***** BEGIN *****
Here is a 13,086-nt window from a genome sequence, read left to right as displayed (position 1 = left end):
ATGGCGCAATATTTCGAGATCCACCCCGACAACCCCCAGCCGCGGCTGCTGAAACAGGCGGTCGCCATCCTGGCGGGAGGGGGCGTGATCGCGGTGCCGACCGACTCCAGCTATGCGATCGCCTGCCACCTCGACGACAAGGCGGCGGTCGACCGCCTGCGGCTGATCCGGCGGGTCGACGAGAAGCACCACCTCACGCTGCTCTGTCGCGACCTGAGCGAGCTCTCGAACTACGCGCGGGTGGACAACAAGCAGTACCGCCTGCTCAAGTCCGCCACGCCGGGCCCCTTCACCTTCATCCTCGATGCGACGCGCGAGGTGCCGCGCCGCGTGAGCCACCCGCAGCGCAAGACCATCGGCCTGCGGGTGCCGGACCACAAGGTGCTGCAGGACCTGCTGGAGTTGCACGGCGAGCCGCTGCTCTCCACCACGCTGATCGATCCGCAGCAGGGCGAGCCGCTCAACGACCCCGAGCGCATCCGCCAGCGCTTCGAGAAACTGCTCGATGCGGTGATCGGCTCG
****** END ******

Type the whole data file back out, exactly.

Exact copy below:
Here is a 13,086-nt window from a genome sequence, read left to right as displayed (position 1 = left end):
ATGGCGCAATATTTCGAGATCCACCCCGACAACCCCCAGCCGCGGCTGCTGAAACAGGCGGTCGCCATCCTGGCGGGAGGGGGCGTGATCGCGGTGCCGACCGACTCCAGCTATGCGATCGCCTGCCACCTCGACGACAAGGCGGCGGTCGACCGCCTGCGGCTGATCCGGCGGGTCGACGAGAAGCACCACCTCACGCTGCTCTGTCGCGACCTGAGCGAGCTCTCGAACTACGCGCGGGTGGACAACAAGCAGTACCGCCTGCTCAAGTCCGCCACGCCGGGCCCCTTCACCTTCATCCTCGATGCGACGCGCGAGGTGCCGCGCCGCGTGAGCCACCCGCAGCGCAAGACCATCGGCCTGCGGGTGCCGGACCACAAGGTGCTGCAGGACCTGCTGGAGTTGCACGGCGAGCCGCTGCTCTCCACCACGCTGATCGATCCGCAGCAGGGCGAGCCGCTCAACGACCCCGAGCGCATCCGCCAGCGCTTCGAGAAACTGCTCGATGCGGTGATCGGCTCG